I had read that competitive eaters always eat before their competitions. It helps to stretch out their stomachs. I think my 3 meals a day regimen was stretching out my stomach as well so I would seem hungry consistently throughout the day. I had previously thought that I had needed to eat because I had felt hungry. But maybe I had just stretched out my stomach so much that I needed to eat to feed this larger stomach rather than the needs of my body.

4. People can get freaked out about this diet. 

There’s a joke about how you know if someone is a vegan (Answer: they will tell you). With this diet, it’s a bit hard to hide it. Someone will invite you to lunch, it’s very difficult to go out for drinks on an empty stomach or you’ll be quite impatient at dinner time.
But everyone I told about it was extremely intrigued. Most of the comments were that I didn’t need to diet and not to lose too much weight. Some worried that I wasn’t eating enough. Don’t worry – if I start to diminish to nothing, I will certainly eat before I perish!

5. I spent a lot of time thinking about food.

If you think theoretically about cutting out breakfast and lunch, it seems like at most it would save you 40 minutes a day with our rushed eating schedules. In reality, it seemed like I had so much extra time per day. It’s not just the time spent eating these meals (est. 15 minutes/day), but the time anticipating eating (10 minutes), figuring out what to eat (20 minutes), shopping for food (20 minutes) preparing the food (20 minutes) and cleaning up after (5 minutes). I could work through lunch (because honestly, what else was I going to do?).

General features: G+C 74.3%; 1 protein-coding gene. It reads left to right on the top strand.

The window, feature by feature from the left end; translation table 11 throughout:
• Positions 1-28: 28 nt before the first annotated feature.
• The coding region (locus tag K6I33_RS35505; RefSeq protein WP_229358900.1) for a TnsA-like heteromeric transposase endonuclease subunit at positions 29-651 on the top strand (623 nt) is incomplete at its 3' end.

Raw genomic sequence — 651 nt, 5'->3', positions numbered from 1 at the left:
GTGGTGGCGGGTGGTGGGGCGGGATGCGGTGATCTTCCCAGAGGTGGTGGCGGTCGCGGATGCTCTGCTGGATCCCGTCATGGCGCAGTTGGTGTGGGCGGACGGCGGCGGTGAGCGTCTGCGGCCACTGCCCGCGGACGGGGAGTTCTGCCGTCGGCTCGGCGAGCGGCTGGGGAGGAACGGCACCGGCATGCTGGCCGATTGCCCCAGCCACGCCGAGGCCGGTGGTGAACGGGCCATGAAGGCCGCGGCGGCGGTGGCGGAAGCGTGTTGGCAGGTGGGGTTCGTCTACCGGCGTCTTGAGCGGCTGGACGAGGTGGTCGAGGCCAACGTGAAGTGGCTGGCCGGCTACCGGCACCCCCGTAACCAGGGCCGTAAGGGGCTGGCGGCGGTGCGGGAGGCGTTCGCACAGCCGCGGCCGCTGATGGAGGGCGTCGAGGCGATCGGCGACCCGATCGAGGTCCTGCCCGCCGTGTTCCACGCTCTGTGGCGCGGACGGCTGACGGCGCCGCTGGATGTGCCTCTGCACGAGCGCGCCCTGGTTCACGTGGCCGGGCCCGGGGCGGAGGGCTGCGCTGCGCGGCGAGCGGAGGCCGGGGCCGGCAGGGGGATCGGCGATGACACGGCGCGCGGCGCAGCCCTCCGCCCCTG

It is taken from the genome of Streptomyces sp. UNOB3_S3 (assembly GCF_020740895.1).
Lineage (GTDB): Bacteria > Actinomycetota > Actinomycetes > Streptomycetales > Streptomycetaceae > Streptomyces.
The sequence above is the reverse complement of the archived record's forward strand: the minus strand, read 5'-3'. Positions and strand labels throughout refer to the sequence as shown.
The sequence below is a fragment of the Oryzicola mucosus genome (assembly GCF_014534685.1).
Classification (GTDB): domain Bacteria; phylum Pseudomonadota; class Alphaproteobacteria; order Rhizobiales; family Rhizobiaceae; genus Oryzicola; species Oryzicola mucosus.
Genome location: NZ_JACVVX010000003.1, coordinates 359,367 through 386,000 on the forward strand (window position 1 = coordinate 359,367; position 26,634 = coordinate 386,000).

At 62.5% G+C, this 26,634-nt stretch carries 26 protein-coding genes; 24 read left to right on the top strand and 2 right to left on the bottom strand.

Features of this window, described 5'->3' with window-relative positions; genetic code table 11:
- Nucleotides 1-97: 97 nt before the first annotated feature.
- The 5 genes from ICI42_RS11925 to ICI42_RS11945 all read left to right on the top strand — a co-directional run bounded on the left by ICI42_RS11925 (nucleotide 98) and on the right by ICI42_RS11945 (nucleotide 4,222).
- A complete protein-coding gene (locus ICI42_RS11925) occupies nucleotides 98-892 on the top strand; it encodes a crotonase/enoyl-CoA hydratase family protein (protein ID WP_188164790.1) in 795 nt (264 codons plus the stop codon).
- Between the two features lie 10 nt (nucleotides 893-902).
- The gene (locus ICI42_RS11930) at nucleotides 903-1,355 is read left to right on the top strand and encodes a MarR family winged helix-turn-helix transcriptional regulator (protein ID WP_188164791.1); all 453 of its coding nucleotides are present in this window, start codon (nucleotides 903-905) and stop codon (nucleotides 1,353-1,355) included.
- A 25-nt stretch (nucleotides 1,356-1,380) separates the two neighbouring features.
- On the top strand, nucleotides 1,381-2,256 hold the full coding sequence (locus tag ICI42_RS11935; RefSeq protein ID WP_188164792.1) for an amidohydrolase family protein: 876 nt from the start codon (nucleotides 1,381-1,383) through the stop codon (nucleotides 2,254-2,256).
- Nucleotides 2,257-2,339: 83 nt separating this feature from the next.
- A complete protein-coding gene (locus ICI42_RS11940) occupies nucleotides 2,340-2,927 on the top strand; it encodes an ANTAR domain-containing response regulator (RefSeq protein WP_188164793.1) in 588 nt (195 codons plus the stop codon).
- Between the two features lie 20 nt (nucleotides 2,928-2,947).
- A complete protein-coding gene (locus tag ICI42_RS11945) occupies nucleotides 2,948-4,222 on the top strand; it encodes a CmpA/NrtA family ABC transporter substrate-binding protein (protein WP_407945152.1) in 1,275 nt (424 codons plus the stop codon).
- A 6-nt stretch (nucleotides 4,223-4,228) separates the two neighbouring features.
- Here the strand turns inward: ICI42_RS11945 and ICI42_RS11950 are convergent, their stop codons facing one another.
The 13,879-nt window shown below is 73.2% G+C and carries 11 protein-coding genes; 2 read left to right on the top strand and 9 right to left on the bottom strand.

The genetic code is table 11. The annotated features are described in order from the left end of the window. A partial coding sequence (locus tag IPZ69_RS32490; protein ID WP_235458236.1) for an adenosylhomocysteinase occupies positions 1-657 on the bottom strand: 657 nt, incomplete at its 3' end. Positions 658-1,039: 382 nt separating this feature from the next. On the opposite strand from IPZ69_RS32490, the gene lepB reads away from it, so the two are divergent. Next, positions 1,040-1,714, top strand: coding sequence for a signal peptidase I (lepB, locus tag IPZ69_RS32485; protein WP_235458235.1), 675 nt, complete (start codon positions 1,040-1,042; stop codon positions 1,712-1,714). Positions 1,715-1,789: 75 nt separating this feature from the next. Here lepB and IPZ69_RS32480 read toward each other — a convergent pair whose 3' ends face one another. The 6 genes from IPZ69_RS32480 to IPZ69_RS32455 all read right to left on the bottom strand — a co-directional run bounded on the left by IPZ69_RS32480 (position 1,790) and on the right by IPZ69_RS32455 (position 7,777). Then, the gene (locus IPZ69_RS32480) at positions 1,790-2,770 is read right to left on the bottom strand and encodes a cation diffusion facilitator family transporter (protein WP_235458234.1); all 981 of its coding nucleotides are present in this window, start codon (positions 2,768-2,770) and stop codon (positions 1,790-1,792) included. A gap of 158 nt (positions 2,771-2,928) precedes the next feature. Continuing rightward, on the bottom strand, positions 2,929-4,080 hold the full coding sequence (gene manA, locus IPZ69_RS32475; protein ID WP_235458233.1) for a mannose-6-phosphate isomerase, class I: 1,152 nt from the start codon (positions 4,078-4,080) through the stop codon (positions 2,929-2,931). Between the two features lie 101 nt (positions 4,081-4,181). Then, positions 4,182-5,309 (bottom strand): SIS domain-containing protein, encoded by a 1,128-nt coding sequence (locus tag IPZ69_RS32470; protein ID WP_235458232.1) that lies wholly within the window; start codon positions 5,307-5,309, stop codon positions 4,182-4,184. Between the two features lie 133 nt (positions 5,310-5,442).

Overall, I am saving time, money and food, while losing weight and reducing cravings. I’m more aware of what my body needs and wants. I think it’s a great diet for me and I’ll see how long I can maintain it.
What about you? Would you try a one meal a day diet?

A Controversial Way To Save Money on Groceries

controversial way to save money on groceries

Back in the heyday of my student loan pay off blitz, I would sometimes, as people do, forget my lunch at home. Or forget to make one. Now, a periodic $10 is not a big deal when you’re paying off tens of thousands, right? Right. Logical. But the hunger and the deprivation were making me illogical. On many of those days, I skipped lunch. I was cutting back on everything, and I didn’t want stupid mistakes to derail me.

Since that time, I have reversed course into thinking, yeah a $10 lunch here or there will delay your loan payoff by a literal minute, if that. Health is more important.

Now I still believe health is more important than money but I may be revisiting the idea that skipping meals is a bad thing.

A New Diet Plan